detected by immunohistochemically staining for CD1 lb (CR3) with the monoclonal antimouse CD1 lb (CR3) antibody (SeroTec Inc., NC). A 1:300 dilution of monoclonal antimouse CDl lb antibody was incubated with the sections overnight at 4 oC. Then, a 1:400 dilution of the secondary biotinylated anti-rat IgG antibody was incubated with the section for lh at 25 OC followed by lh incubations of avidin and horse radish peroxidase. Then, 3 3'-diaminobenzidine (DAB) (0.5 mg/ml) was applied to the sections for 10 minutes and finally washed with phosphate buffered saline (PBS), after which sections were counterstained with cresyl violet.


Proliferation assay and isolation of T cells and B cells

Spleen cells from IFNt treated, PBS treated, or untreated MBP-immunized NZW or SJL/J mice (5.0 x 10' cells/well) were cocultured with IFNT (10,000 - 30,000 U/ml), MBP (30 jg/ml), or media for 48 h. Spleen cells were washed, and B cells or T cells were isolated from each treated group using an immunoaffinity column from the cellect-plus mouse B cell kit or the cellect-plus mouse T cell kit (Biotex Laboratories, Alberta), respectively. B cell and T cell preparations were then incubated (5.0 x 0I cells/well) in RPMI 1640 media containing 5% FBS for 72 h. Some B cell and T cell cultures were incubated with 200 ng/ml of staphylococcol enterotoxin B (SEB) (Toxin Technology, FL), 50 jig/ml of lipopolysacharide (LPS) (Sigma chemical co., St. Louis, MO), or a combination of 20 ng/ml Phorbol 12-myristate 13-acetate (PMA) and 200 ng/ml ionomycin (Sigma Chemical Co., St. Louis, MO). The cultures were pulsed with [3H]-thymidine (1.0 gpCi/well)(Amersham, Indianapolis, IN) 18 h before harvesting onto filter paper discs using a cell harvester. Cell-associated radioactivity was quantified using a 1-scintillation counter and activity is reported in CPM.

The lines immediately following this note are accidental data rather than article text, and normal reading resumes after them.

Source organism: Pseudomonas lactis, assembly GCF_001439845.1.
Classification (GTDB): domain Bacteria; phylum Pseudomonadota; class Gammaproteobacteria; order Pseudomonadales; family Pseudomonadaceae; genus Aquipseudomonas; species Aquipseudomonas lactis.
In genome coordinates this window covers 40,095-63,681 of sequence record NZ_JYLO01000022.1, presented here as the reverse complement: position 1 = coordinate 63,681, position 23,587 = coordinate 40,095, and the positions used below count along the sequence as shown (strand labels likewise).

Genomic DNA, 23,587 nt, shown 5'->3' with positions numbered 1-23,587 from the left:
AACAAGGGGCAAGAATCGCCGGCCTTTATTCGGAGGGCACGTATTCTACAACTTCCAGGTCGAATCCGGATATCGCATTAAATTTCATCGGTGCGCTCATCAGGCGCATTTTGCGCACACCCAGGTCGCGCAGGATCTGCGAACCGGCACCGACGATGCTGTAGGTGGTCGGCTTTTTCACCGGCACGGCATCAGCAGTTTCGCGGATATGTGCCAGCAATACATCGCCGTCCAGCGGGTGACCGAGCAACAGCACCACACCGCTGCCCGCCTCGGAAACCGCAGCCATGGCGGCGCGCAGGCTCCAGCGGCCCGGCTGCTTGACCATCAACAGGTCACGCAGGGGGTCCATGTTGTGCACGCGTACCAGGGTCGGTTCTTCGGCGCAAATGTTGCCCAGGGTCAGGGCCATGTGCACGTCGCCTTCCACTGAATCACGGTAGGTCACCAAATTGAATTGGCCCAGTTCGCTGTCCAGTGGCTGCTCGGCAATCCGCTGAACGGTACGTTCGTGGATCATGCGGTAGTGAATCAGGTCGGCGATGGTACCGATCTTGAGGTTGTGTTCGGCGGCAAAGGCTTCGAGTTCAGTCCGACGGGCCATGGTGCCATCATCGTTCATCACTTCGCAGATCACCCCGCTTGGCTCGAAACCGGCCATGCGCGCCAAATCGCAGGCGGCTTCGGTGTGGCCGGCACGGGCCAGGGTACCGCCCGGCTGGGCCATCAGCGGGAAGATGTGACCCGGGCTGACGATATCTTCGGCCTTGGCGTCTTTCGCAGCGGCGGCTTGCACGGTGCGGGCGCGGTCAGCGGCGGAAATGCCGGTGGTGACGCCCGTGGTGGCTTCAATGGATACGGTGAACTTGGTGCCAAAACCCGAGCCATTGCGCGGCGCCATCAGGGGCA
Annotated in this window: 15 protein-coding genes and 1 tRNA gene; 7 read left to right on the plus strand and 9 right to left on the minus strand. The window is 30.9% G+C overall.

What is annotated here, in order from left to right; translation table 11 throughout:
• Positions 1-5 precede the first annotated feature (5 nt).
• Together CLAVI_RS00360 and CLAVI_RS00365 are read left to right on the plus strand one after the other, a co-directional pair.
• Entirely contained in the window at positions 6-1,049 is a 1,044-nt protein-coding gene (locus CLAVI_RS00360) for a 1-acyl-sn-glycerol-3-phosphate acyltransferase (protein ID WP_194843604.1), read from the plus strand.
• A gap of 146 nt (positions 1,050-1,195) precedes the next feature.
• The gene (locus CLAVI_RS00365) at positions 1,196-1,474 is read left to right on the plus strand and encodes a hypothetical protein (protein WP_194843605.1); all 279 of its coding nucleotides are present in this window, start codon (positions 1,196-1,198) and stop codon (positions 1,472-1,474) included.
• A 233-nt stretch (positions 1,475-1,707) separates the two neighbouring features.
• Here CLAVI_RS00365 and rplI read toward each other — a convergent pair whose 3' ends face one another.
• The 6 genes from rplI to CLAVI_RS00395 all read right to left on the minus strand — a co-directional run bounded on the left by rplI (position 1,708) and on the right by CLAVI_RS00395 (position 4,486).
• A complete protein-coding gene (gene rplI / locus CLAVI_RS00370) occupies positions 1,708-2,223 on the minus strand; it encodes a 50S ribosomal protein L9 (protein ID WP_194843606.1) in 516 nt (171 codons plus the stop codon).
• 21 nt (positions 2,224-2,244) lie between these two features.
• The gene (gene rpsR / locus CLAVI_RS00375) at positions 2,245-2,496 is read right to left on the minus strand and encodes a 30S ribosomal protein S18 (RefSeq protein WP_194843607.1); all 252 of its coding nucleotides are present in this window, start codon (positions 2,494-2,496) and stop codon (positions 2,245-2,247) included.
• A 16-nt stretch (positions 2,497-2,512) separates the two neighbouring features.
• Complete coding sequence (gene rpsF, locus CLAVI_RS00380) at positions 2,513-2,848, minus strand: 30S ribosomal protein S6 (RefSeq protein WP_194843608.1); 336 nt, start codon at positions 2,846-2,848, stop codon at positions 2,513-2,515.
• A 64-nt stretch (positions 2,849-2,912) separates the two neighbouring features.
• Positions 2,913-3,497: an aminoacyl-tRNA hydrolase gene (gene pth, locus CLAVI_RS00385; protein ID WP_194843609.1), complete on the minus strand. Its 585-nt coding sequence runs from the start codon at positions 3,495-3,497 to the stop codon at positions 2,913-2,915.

15


ELISA for MBP-Specific Antibodies

Bovine MBP was resuspended in binding buffer (0.1 M carbonate/bicarbonate, pH 9.6), adsorbed to the flat bottoms of plastic 96 well tissue culture wells overnight at 4 oC at a concentration of 600 ng/well, and evaporated to dryness. The plates were treated with blocking buffer, 5% powdered milk (Carnation) in PBS, for 2 h in order to block nonspecific binding and then washed 3 times with PBS containing 0.05% Tween 20. Various dilution of sera from NZW or SJL/J mice which were untreated, IFNt-treated by i.p. injection, and IFNt-treated by oral feeding, and PBS treated were added to the wells and incubated for 3h at room temperature. Binding was assessed with the secondary antibody, goat anti-mouse immunoglobulin (IgG) coupled to alkaline phosphatase. After the substrate solution, p-nitrophenyl phosphate (5mg/ml) was added and the reaction terminated with 3 N NaOH activity was monitored by color development at 405nm in an ELISA plate reader (Bio-Rad, Richmond, CA


Results



IFNt Blocks Further Relapses into Paralysis of EAE-Afflicted Mice

The chronic form of EAE was induced in SJL/J mice with MBP, and these mice

were treated with IFNt (6 x 105 U) both orally and i.p. starting at the time of paralysis and at 48 h intervals thereafter. Both oral feeding and i.p. injection of IFNt protected mice against further relapses of disease following a reduced primary relapse; protection against primary relapse was 80% for i.p. injected IFNt, 65% via oral administration of IFNt, and 17% for the PBS treated control group (Table 1). No further relapses were seen for the IFN-treated groups while 8 of 18 mice had secondary relapses in the PBS group during the treatment period. Thus oral administration and i.p. injection of IFNT blocked further relapses into paralysis in mice afflicted with chronic EAE.